JOURNAL ARTICLE

Relation of attention deficit hyperactivity disorder (ADHD) to basic number skills and arithmetic fact retrieval in children

Lars Orbach, Moritz Herzog, Annemarie Fritz
Research in Developmental Disabilities 2020, 103: 103697
32450489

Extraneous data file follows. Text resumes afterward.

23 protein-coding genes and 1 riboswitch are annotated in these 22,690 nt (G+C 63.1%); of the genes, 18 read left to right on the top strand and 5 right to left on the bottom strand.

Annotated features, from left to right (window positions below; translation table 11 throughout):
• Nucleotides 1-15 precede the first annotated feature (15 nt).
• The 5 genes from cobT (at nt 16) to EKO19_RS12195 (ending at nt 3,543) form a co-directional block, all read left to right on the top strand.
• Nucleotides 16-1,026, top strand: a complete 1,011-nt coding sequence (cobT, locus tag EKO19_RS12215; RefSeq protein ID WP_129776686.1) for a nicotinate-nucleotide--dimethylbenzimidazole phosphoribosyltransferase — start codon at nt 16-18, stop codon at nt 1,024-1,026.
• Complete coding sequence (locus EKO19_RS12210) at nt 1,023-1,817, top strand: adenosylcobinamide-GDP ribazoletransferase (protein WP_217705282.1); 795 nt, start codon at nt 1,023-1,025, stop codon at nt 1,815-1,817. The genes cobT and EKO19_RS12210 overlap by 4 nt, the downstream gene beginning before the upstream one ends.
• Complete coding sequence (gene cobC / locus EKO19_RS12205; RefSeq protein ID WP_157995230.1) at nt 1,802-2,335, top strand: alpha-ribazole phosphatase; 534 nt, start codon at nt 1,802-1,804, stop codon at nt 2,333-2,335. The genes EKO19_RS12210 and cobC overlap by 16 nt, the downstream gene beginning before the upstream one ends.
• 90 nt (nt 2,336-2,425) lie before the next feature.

Although research has provided evidence for a clear association of core executive function (CEF) to math performance, fewer studies have been carried out on arithmetic fact retrieval in relation to the symptoms of attention deficit hyperactivity disorder (ADHD). The present study assessed mathematical achievement on a basic number skill test and on an arithmetic fact retrieval task. Besides math achievement, self-ratings of ADHD symptoms (attention deficits, hyperactivity, impulsivity), core executive functions (inhibition, cognitive flexibility, working memory capacity, global index) and state anxiety in 646 fourth and fifth grade students (48.1 % girls) were measured. CEF was evaluated by means of a tablet-based test. Regression analysis showed different predictors for both math abilities. While all CEF measures, inattention and impulsivity self-ratings predicted basic number skills, only inhibition, WMC and inattention self-rating were predictors of arithmetic fact retrieval. On the basis of a cluster analysis of ADHD self-ratings and CEF performance, three different groups were identified: 1: low ADHD, average CEF; 2: high ADHD, low CEF; 3: moderate ADHD, high CEF. Cluster 2 showed scores below the mean in both math scores, whereas cluster 3 exhibited performances above the mean in both math scores. No math differences were found between cluster 1 and 3. The data yield evidence that the association between CEF and math achievement depends on the specific math skill and test type. The results underline the importance of differentiating between CEF components and specific math abilities. Implications for future research on the associations between mathematics, ADHD and CEF are discussed.

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